27% OBC representation not reflected in Group A, B, C posts in GoI: Parl panel
New Delhi: Twenty-seven per cent representation of OBCs is not being reflected in Group A, B and C posts in the Government of India and such variance defies the welfare-oriented vision behind the reservation policy, a parliamentary panel has noted.
In its report on “Measures undertaken in employment and for their welfare in various departments”, the panel on Welfare of OBCs recommended the Department of Personnel and Training (DoPT) to review the difference in percentage of posts that should be filled up by “OBC (other backward classes) recruitment” and ensure all possible methods for a stricter adherence.
“The committee during the course of examination of the subject through the annual report of the DoPT (2022-23) found that 27 per cent representation of OBCs are not being reflected in the Group A, B and C posts of the Government of India,” the report, which was tabled in the Lok Sabha on Thursday, said.
The members of the panel understand “the plausible reasons for variation ranging from promotion posts to that of backlog vacancies, but are still of the firm view that such variance defy the welfare-oriented vision behind the reservation policy and need to be taken care of”, it added.
The panel headed by Lok Sabha member Rajesh Verma has recommend the DoPT to review the difference in percentage of posts that should be filled up by “OBC recruitment and ensure all possible methods for a stricter adherence” to the 27 per cent reservation mandate for OBCs in appointment to the posts.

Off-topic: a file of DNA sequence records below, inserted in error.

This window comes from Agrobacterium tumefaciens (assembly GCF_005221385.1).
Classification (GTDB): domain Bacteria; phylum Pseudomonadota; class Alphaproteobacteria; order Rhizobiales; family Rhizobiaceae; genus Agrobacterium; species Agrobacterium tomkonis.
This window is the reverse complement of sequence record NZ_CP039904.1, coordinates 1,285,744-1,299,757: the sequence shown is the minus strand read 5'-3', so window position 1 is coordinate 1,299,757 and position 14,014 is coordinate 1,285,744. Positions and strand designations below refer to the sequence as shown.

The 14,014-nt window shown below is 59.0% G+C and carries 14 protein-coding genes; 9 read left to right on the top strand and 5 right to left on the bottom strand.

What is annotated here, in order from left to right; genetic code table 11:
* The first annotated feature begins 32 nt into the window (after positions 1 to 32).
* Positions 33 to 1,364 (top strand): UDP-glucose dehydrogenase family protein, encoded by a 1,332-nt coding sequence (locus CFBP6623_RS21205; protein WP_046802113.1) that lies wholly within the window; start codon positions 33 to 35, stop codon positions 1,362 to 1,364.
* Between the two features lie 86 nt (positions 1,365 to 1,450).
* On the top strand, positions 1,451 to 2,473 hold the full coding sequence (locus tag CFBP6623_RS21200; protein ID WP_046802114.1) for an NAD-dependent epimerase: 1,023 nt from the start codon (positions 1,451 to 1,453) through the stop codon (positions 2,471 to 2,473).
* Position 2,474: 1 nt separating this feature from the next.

The committee through the experiences gained from its study visits across India were confronted with the variations in the format of OBC caste certificate being issued at state levels, the report said.
“It was found that there existed a sense of confusion among many beneficiaries vis-à-vis the specifications of the certificate. Moreover, the practice of subclassification of OBC into Most Backward Classes (MBC) and Extremely Backward Classes (EBC) was also brought to the notice of the committee,” it said.
Non-specification of validity date of the OBC certificate is also one of the confusing factor which has figured, the report said.
The committee suggested that the DoPT — the issuing authority of the format of OBC Caste Certificate — needs to undertake a holistic review for ascertaining the difference and discrepancies, if any, in issuing of the certificate in states and Union Territories while ensuring that the validity period of each certificate is duly reflected on it at the time of issue.